Health & Wellness News and Tips
Priya K + Follow 23 Nov 2016
Diabetes Complications

Diabetes Complications: Ain’t a relationship status, but can still be complicated.

Diabetes patients need to keep their blood glucose levels under control in order to avoid short and long term complications. Even if diabetes is well under control, it could increase the risk of conditions such as heart diseases. And if it is poorly controlled, it could lead to serious complications. However, diabetes prevention has greatly led to a drop in the rates of five major complications.

Causes of diabetes complications

Consistently high levels of blood glucose could damage the blood vessels. It could also increase the likelihood of them narrowing through atherosclerosis. This damage leads to poor supply of blood to nerves.

Poorly controlled hyperglycaemia persisting for years can lead to complications affecting small and large blood vessels or both. The process by which vascular diseases develop is complex and occurs via numerous pathways that scientists continue to investigate.

Types of complications

Complications caused due to damages in small blood vessels are called microvascular complications. These are the most common complications of diabetes and include:

  • Retinopathy: Diabetic retinopathy is an eye complication caused by disease of the tiny blood vessels supplying the retina. Most people with diabetic retinopathy do not lose their vision, but blindness is nonetheless a risk. The key to prevention is good control over blood sugar levels.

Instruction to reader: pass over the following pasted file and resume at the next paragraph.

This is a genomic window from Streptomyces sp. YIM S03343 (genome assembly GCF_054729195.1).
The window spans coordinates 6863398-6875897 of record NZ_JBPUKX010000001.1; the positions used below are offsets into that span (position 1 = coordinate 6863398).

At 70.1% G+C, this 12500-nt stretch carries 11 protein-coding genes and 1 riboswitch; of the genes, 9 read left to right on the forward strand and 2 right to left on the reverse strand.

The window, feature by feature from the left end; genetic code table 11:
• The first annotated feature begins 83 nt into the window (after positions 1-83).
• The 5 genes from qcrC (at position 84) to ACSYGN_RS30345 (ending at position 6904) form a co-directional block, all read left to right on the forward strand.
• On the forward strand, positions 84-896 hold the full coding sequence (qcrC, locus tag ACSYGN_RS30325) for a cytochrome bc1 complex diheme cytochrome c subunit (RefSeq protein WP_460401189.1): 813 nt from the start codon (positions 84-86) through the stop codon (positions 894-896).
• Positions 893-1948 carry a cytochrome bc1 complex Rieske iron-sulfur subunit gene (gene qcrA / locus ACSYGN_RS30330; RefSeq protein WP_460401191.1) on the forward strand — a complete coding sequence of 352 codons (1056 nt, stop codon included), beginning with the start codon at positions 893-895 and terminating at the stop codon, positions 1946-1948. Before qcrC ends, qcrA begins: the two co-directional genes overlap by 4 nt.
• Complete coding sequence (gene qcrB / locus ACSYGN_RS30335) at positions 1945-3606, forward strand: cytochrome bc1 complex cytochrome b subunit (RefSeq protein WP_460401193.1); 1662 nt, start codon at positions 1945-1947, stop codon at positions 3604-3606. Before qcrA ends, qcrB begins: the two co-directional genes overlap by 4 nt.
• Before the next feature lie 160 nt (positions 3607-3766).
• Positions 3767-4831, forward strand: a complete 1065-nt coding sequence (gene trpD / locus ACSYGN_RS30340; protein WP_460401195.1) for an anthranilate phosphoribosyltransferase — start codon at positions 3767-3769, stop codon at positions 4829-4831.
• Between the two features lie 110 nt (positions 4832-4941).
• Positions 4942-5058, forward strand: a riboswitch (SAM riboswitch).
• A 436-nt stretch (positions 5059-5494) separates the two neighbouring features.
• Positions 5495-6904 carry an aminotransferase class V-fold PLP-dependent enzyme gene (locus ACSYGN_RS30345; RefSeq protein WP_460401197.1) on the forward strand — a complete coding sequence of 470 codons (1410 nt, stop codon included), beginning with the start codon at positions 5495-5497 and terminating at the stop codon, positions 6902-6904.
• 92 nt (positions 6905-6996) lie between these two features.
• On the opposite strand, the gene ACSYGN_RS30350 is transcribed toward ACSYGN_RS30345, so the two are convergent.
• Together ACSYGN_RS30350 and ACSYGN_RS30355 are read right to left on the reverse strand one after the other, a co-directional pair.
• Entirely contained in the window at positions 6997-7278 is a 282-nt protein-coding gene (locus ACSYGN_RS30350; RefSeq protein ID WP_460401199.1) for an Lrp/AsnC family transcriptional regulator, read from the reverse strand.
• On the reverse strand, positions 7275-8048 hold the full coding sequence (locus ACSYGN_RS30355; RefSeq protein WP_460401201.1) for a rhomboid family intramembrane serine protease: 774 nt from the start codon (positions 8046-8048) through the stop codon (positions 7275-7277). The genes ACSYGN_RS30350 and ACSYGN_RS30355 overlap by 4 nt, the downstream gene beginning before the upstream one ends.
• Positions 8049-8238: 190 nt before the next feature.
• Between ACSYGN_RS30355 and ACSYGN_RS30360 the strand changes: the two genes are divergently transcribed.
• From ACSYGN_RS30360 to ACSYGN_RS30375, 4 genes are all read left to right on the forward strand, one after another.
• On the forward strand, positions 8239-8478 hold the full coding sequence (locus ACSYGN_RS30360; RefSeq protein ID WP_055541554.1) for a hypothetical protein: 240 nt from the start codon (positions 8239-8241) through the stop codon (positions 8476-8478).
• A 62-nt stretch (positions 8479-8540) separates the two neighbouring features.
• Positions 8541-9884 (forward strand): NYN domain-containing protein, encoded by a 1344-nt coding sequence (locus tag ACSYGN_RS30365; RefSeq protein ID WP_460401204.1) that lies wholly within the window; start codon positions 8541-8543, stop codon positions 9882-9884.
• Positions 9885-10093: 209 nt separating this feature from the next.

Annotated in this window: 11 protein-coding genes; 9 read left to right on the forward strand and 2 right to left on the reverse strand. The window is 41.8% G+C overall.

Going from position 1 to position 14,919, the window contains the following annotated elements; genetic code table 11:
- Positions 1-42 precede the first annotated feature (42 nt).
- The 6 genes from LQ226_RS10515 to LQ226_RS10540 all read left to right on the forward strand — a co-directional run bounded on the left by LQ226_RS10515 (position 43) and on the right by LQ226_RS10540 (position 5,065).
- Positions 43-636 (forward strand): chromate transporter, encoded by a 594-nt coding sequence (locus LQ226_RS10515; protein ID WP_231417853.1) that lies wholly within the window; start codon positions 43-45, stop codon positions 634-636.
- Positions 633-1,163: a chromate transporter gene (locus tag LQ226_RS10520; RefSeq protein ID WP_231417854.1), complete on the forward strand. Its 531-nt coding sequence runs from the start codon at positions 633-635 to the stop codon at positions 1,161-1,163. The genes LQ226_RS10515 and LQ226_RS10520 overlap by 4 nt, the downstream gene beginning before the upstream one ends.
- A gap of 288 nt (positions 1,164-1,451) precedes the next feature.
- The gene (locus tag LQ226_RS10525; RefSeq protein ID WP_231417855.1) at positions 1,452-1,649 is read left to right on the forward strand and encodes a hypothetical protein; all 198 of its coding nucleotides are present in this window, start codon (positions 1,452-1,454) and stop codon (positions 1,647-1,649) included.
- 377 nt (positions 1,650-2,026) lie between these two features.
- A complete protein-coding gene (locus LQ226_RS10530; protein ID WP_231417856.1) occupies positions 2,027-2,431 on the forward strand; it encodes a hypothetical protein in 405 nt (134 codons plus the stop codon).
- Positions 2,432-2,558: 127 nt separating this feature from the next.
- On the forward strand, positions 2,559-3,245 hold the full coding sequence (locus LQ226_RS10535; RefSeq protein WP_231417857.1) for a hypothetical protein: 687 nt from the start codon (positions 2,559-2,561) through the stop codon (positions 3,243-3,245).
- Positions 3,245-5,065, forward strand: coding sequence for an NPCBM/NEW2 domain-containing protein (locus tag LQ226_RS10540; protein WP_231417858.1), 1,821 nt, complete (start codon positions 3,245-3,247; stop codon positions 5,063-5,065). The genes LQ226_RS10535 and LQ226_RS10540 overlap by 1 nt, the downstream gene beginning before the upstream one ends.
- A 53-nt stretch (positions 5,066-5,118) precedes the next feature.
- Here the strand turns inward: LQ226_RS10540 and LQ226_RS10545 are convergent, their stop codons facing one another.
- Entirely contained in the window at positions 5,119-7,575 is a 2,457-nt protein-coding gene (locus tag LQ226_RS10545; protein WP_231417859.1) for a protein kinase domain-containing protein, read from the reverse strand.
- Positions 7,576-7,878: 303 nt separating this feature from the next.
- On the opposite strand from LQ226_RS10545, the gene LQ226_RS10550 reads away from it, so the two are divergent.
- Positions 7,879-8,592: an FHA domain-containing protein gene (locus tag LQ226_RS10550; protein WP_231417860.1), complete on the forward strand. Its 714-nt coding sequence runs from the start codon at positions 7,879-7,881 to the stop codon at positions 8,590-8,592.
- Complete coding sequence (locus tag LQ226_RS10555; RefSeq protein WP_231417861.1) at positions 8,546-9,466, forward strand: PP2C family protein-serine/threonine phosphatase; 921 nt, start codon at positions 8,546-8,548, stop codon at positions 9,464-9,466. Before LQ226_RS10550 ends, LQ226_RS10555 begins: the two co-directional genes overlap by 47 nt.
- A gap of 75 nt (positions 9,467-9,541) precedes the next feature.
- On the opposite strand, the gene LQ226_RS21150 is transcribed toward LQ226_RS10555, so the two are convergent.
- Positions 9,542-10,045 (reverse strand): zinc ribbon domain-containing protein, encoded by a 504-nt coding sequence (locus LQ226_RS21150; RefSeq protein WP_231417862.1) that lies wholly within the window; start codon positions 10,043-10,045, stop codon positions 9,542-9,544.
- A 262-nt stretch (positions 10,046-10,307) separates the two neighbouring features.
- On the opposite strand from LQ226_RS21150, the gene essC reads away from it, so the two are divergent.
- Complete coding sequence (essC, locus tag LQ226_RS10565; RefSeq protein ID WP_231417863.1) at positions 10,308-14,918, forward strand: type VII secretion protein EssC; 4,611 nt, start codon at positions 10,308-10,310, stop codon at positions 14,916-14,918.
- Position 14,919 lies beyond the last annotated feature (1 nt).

• Nephropathy: Also known as the kidney or renal disease, it is another complication caused by damage to small blood vessels. Nephropathy is diagnosed by urine test and the primary treatment - as with other diabetes complications - is good control of blood sugar levels.
  • Neuropathy: It is a disease of nerves and is also a complication caused by damage to small blood vessels. In this case, it involves capillaries supplying nerves.

Macrovascular complications are those resulting from damage to large blood vessels. They include:

  • Angina pectoris and heart attack
  • Transient ischemic attacks and strokes
  • Peripheral arterial disease

A number of risk factors in people with diabetes contribute to macro vascular complications are high blood pressure, abnormal cholesterol and high triglyceride levels, obesity, lack of physical activity, and smoking.

Measures to keep control of glucose levels, in addition to drugs or insulin treatment, include exercise and diet. Additionally, keeping control of blood pressure and lipid levels helps prevent complications of diabetes.

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